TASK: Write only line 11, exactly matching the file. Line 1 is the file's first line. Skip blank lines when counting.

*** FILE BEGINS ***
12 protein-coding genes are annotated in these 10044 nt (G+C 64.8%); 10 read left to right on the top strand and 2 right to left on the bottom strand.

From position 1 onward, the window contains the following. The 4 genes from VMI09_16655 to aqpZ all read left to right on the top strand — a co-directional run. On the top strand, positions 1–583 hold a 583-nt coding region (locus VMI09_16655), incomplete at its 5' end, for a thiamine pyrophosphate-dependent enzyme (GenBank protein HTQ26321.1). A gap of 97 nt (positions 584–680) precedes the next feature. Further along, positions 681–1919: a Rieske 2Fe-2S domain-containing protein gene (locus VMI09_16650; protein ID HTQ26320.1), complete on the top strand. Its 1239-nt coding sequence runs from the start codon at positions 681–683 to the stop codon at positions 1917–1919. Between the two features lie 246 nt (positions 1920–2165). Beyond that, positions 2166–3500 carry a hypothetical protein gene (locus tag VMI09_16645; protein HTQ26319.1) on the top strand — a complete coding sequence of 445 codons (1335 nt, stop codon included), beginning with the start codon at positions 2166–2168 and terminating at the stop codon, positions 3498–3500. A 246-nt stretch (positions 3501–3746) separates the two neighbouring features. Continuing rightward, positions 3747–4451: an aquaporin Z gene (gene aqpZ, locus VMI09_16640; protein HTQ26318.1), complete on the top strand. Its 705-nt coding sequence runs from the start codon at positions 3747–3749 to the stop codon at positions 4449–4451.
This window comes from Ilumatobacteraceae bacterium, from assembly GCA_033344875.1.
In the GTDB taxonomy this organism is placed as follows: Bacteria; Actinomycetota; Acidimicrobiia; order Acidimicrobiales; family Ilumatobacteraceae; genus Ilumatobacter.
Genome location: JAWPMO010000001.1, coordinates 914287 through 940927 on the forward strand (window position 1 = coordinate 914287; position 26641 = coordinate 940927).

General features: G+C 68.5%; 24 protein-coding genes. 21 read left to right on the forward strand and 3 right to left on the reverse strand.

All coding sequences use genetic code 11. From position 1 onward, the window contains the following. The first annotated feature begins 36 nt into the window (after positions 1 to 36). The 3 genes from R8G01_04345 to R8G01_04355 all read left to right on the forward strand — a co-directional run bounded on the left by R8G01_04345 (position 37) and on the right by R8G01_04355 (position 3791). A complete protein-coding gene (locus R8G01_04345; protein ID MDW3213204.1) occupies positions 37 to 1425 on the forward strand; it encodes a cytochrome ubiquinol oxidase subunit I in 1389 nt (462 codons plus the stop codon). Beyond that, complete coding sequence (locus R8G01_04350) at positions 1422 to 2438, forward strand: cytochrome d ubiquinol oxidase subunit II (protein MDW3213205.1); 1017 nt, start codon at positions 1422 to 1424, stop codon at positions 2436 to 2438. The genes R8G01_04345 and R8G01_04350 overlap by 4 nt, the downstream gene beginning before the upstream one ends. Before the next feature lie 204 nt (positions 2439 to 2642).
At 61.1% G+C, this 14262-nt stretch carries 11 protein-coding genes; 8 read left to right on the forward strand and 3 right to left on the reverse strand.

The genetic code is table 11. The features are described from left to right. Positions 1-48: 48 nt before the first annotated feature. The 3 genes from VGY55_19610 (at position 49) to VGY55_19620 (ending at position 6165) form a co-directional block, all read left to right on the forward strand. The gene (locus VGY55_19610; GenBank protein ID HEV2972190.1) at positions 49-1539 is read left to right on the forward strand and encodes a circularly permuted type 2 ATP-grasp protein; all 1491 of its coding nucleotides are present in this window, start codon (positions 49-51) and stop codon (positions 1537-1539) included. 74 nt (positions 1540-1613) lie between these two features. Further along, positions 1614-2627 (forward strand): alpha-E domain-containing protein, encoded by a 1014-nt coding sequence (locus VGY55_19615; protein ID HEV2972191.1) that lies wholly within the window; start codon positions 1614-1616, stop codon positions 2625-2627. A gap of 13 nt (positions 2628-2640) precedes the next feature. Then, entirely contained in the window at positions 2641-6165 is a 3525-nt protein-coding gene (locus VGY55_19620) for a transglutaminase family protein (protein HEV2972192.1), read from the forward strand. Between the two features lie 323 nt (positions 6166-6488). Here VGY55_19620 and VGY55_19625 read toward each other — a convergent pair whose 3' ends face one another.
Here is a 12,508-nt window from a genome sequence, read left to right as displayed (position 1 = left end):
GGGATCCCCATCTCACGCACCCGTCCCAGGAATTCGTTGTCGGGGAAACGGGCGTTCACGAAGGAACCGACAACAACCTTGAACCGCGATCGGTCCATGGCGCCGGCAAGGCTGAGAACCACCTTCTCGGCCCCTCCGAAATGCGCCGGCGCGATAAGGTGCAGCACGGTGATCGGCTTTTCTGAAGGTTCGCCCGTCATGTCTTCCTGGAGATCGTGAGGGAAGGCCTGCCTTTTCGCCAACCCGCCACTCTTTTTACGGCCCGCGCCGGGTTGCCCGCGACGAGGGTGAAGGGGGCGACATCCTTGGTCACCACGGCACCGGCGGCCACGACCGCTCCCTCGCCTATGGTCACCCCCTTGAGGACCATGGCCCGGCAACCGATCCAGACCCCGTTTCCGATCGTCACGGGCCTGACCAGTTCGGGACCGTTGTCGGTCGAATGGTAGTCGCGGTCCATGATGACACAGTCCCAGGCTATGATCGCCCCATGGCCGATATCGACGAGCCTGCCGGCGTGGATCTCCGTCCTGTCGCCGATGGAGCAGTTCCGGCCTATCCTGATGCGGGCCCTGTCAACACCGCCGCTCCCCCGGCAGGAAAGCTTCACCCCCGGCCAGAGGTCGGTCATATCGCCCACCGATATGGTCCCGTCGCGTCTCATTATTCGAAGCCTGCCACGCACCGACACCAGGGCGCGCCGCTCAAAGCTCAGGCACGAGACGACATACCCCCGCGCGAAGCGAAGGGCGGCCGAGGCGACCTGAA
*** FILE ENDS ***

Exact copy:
GGGATCCCCATCTCACGCACCCGTCCCAGGAATTCGTTGTCGGGGAAACGGGCGTTCACGAAGGAACCGACAACAACCTTGAACCGCGATCGGTCCATGGCGCCGGCAAGGCTGAGAACCACCTTCTCGGCCCCTCCGAAATGCGCCGGCGCGATAAGGTGCAGCACGGTGATCGGCTTTTCTGAAGGTTCGCCCGTCATGTCTTCCTGGAGATCGTGAGGGAAGGCCTGCCTTTTCGCCAACCCGCCACTCTTTTTACGGCCCGCGCCGGGTTGCCCGCGACGAGGGTGAAGGGGGCGACATCCTTGGTCACCACGGCACCGGCGGCCACGACCGCTCCCTCGCCTATGGTCACCCCCTTGAGGACCATGGCCCGGCAACCGATCCAGACCCCGTTTCCGATCGTCACGGGCCTGACCAGTTCGGGACCGTTGTCGGTCGAATGGTAGTCGCGGTCCATGATGACACAGTCCCAGGCTATGATCGCCCCATGGCCGATATCGACGAGCCTGCCGGCGTGGATCTCCGTCCTGTCGCCGATGGAGCAGTTCCGGCCTATCCTGATGCGGGCCCTGTCAACACCGCCGCTCCCCCGGCAGGAAAGCTTCACCCCCGGCCAGAGGTCGGTCATATCGCCCACCGATATGGTCCCGTCGCGTCTCATTATTCGAAGCCTGCCACGCACCGACACCAGGGCGCGCCGCTCAAAGCTCAGGCACGAGACGACATACCCCCGCGCGAAGCGAAGGGCGGCCGAGGCGACCTGAA